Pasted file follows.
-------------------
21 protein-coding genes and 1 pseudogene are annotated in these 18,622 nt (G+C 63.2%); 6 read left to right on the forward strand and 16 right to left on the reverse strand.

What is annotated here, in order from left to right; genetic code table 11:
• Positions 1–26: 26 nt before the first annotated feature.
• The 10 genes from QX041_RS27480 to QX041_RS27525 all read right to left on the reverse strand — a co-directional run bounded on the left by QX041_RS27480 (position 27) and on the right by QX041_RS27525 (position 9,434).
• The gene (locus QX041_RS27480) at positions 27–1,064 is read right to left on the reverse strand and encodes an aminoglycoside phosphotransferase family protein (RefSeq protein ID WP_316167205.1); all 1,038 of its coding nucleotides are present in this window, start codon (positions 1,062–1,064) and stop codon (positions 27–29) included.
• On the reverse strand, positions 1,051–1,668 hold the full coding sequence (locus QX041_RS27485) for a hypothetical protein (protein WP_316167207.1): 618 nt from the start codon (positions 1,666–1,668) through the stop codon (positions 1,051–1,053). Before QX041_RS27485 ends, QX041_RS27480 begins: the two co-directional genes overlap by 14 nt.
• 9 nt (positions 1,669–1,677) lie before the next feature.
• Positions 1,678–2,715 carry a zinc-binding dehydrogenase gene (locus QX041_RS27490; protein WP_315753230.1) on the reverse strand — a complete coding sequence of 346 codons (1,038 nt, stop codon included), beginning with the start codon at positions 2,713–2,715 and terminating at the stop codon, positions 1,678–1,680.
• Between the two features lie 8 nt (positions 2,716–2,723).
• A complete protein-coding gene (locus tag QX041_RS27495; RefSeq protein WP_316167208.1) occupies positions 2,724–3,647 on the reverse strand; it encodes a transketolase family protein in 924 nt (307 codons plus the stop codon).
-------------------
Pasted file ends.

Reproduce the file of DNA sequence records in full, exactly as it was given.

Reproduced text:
21 protein-coding genes and 1 pseudogene are annotated in these 18,622 nt (G+C 63.2%); 6 read left to right on the forward strand and 16 right to left on the reverse strand.

What is annotated here, in order from left to right; genetic code table 11:
• Positions 1–26: 26 nt before the first annotated feature.
• The 10 genes from QX041_RS27480 to QX041_RS27525 all read right to left on the reverse strand — a co-directional run bounded on the left by QX041_RS27480 (position 27) and on the right by QX041_RS27525 (position 9,434).
• The gene (locus QX041_RS27480) at positions 27–1,064 is read right to left on the reverse strand and encodes an aminoglycoside phosphotransferase family protein (RefSeq protein ID WP_316167205.1); all 1,038 of its coding nucleotides are present in this window, start codon (positions 1,062–1,064) and stop codon (positions 27–29) included.
• On the reverse strand, positions 1,051–1,668 hold the full coding sequence (locus QX041_RS27485) for a hypothetical protein (protein WP_316167207.1): 618 nt from the start codon (positions 1,666–1,668) through the stop codon (positions 1,051–1,053). Before QX041_RS27485 ends, QX041_RS27480 begins: the two co-directional genes overlap by 14 nt.
• 9 nt (positions 1,669–1,677) lie before the next feature.
• Positions 1,678–2,715 carry a zinc-binding dehydrogenase gene (locus QX041_RS27490; protein WP_315753230.1) on the reverse strand — a complete coding sequence of 346 codons (1,038 nt, stop codon included), beginning with the start codon at positions 2,713–2,715 and terminating at the stop codon, positions 1,678–1,680.
• Between the two features lie 8 nt (positions 2,716–2,723).
• A complete protein-coding gene (locus tag QX041_RS27495; RefSeq protein WP_316167208.1) occupies positions 2,724–3,647 on the reverse strand; it encodes a transketolase family protein in 924 nt (307 codons plus the stop codon).